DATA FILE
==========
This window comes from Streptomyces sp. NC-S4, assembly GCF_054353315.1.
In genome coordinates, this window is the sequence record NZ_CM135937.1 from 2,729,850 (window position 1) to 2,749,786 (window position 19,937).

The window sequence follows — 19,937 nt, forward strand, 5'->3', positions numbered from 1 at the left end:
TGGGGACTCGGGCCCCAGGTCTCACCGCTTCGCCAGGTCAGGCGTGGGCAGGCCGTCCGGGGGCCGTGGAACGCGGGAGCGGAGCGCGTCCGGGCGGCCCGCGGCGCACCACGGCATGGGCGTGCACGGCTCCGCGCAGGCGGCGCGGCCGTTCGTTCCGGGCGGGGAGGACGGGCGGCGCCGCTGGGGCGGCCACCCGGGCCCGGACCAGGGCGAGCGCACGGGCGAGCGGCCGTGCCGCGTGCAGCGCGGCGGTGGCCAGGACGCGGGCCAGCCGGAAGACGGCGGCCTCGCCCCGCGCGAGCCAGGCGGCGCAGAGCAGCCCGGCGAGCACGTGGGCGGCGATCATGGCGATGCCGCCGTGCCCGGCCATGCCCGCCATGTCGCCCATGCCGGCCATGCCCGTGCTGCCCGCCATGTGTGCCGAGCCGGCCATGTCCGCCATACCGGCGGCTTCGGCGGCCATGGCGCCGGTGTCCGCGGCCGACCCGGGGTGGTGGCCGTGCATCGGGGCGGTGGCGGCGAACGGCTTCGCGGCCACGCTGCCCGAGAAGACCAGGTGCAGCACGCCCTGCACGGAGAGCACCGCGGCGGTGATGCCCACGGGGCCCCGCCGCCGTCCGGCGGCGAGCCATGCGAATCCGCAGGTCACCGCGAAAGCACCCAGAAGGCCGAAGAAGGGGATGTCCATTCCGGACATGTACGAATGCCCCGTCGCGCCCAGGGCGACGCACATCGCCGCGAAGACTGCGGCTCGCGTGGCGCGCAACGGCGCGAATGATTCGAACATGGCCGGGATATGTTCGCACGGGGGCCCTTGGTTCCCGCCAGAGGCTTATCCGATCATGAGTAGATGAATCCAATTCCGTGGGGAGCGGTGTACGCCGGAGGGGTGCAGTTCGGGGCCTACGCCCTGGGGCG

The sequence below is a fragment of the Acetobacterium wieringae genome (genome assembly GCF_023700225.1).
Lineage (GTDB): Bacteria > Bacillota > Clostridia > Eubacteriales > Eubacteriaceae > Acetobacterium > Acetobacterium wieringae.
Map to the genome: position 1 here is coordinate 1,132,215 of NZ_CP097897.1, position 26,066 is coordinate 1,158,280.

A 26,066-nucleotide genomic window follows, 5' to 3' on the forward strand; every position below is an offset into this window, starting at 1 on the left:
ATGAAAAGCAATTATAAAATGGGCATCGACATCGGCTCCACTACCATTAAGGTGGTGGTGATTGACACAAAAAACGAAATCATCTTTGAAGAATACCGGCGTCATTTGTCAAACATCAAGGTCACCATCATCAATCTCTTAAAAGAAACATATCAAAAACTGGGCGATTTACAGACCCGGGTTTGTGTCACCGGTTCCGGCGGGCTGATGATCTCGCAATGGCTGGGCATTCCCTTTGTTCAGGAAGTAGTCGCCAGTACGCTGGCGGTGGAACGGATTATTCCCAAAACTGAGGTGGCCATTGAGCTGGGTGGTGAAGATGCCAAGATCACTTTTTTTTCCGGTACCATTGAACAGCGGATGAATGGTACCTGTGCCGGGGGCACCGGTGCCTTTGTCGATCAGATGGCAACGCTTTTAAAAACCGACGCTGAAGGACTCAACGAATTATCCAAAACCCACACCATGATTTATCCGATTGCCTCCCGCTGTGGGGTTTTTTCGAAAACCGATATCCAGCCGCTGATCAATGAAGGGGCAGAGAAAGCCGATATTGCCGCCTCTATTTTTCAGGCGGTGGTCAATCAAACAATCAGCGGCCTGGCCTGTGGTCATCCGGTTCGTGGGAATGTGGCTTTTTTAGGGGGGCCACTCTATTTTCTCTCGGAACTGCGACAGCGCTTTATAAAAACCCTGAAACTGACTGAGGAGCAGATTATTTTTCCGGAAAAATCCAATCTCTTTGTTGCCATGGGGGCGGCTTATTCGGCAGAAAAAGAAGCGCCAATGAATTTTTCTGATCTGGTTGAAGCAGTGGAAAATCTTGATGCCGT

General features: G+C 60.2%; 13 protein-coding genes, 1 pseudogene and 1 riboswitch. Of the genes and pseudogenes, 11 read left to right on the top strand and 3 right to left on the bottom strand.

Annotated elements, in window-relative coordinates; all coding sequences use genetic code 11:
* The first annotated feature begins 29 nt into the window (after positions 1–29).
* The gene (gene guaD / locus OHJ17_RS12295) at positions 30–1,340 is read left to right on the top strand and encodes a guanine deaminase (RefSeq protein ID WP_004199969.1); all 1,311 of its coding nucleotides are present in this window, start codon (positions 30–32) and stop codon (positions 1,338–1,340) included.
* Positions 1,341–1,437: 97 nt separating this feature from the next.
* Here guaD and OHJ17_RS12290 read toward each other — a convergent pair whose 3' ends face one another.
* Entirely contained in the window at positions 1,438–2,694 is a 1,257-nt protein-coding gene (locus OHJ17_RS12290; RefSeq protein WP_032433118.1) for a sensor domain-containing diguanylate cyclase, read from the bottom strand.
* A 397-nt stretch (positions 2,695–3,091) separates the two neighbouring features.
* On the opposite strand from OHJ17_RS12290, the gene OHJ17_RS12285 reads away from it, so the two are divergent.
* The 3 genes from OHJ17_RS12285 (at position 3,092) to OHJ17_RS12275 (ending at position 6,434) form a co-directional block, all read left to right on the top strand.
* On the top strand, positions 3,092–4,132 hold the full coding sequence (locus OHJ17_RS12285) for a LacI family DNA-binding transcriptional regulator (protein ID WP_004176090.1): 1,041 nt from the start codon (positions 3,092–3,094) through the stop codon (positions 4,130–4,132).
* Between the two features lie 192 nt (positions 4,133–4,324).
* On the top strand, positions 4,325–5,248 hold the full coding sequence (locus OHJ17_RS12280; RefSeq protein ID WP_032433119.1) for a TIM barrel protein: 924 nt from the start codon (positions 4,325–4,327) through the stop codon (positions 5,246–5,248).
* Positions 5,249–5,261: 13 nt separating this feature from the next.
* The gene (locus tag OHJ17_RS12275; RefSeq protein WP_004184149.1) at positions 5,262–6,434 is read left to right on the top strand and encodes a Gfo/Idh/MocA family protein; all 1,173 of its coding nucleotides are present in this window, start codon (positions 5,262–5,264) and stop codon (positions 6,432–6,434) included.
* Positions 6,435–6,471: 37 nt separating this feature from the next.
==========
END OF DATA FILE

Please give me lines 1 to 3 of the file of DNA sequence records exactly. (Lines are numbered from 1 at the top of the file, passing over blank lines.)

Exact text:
This window comes from Streptomyces sp. NC-S4, assembly GCF_054353315.1.
In genome coordinates, this window is the sequence record NZ_CM135937.1 from 2,729,850 (window position 1) to 2,749,786 (window position 19,937).

The window sequence follows — 19,937 nt, forward strand, 5'->3', positions numbered from 1 at the left end: